James Moody – Young at Heart (1996)

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NICK DERISO: A weighty recording from a player who should have been long gone, on a subject that shouldn’t afford such texture.

Saxophonist James Moody’s “Young at Heart,” aptly titled, is a shower of invention from out of the clear blue, this burst of romanticism from an aging bebopper that stands as the best-ever instrumental album featuring songs associated with Frank Sinatra.

As arranged by coproducer Gil Goldstein (who expanded Gil Evans’ charts for Miles Davis’ timeless final album, “Miles and Quincy: Live at Montreux”), these are intimate yet swinging sessions. The orchestra moves with the sophistication and verve of Ol’ Blue Eyes’ best collaborators, Nelson Riddle and Billy May.

But it’s Moody, playing in front of these pleasantly nostalgia-free charts, who adds a passion that Sinatra’s 1950s-era sessions guys would never have been allowed. There is a modernity, a directness, in the soloing that makes it all brand new again.

A wartime Air Force veteran, Moody returned to join Dizzy Gillespie’s late 1940s bebop orchestra — sparking a life-long association. He later rejoined Dizzy’s mid-1960s group to much fanfare. In between, Moody worked with Davis and Max Roach, found some of his own fame through a 1949 version of “I’m in the Mood for Love,” then again with a 1952 reworking with a lyric provided by Eddie Jefferson called “Moody’s Mood for Love,” and still later alongside his own septet.

Over the years, Moody would become a complete musician, ever ebullient but with the technique to go with that personality. He later recorded extensively on alto, notably on “I’m in the Mood”; then began exploring the flute with his seven-piece group, which had a pleasant infusion of R&B; and finally added soprano to his arsenal during a 1970s stint in Las Vegas.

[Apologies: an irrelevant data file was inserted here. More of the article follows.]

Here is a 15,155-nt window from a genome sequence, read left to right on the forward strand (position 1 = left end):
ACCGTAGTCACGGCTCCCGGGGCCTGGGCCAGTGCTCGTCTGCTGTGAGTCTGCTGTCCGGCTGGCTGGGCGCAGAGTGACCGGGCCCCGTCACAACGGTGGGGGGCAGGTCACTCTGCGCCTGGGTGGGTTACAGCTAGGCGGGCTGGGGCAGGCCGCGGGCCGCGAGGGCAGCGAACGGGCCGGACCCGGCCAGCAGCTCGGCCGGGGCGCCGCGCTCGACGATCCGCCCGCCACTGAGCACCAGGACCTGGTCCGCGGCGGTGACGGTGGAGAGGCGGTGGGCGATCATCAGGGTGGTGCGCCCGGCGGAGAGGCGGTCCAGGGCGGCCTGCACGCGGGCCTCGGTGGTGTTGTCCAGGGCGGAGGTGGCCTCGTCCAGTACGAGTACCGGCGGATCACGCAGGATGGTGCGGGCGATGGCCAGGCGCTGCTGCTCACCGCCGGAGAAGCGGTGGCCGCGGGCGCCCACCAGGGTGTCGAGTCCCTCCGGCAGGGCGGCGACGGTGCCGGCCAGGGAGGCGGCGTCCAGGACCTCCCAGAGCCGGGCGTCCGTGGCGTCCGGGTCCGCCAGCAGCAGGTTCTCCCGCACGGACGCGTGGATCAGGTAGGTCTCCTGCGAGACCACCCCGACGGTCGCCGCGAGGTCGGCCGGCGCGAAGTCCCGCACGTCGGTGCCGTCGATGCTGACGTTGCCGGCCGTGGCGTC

Moody, then, had no trouble putting out so complete a record as “Young at Heart,” even at age 71 — five decades after bursting on the New York scene as a tenor man with Gillespie’s big band.

He is just as impressive with an appropriately meloncholy turn on the soprano during “It Was a Very Good Year” as he is on a darker alto solo for “Only the Lonely.” He then tears through a steep, sharp chorus of flute improvisations on “Nightingale on Berkeley Square” — made complete by a sly reference to “I’m in the Mood” by the appropriately named bassist Todd Coolman.

There is a depth of logic, a deep-seated passion, in the choice of notes — and choice of horns — that continues to provide surprises and meaning. Romantic, but (importantly) also effervescent, “Young at Heart” is one of those records you wear out, then buy again.

Now, Moody sings on the opening cut, and that’s an acquired taste — since he talks as much as he croons, something shocking when talking about Sinatra. But Moody’s effort comes so clearly from an emotional place that he can be forgiven even that small misstep.

This was just the second time Moody had performed with strings. He appears with the contemporary trombonist Slide Hampton, who later sat in with Moody during a 75th birthday celebration with the Lincoln Center Jazz Orchestra under the direction of Wynton Marsalis in 2000.

Nick DeRiso

Nick DeRiso

Nick DeRiso has written for USA Today, American Songwriter, All About Jazz, and a host of others. Honored as columnist of the year five times by the Associated Press, Louisiana Press Association and Louisiana Sports Writers Association, he oversaw a daily section named Top 10 in the U.S. by the AP before co-founding Something Else! Nick is now associate editor of Ultimate Classic Rock.
Nick DeRiso
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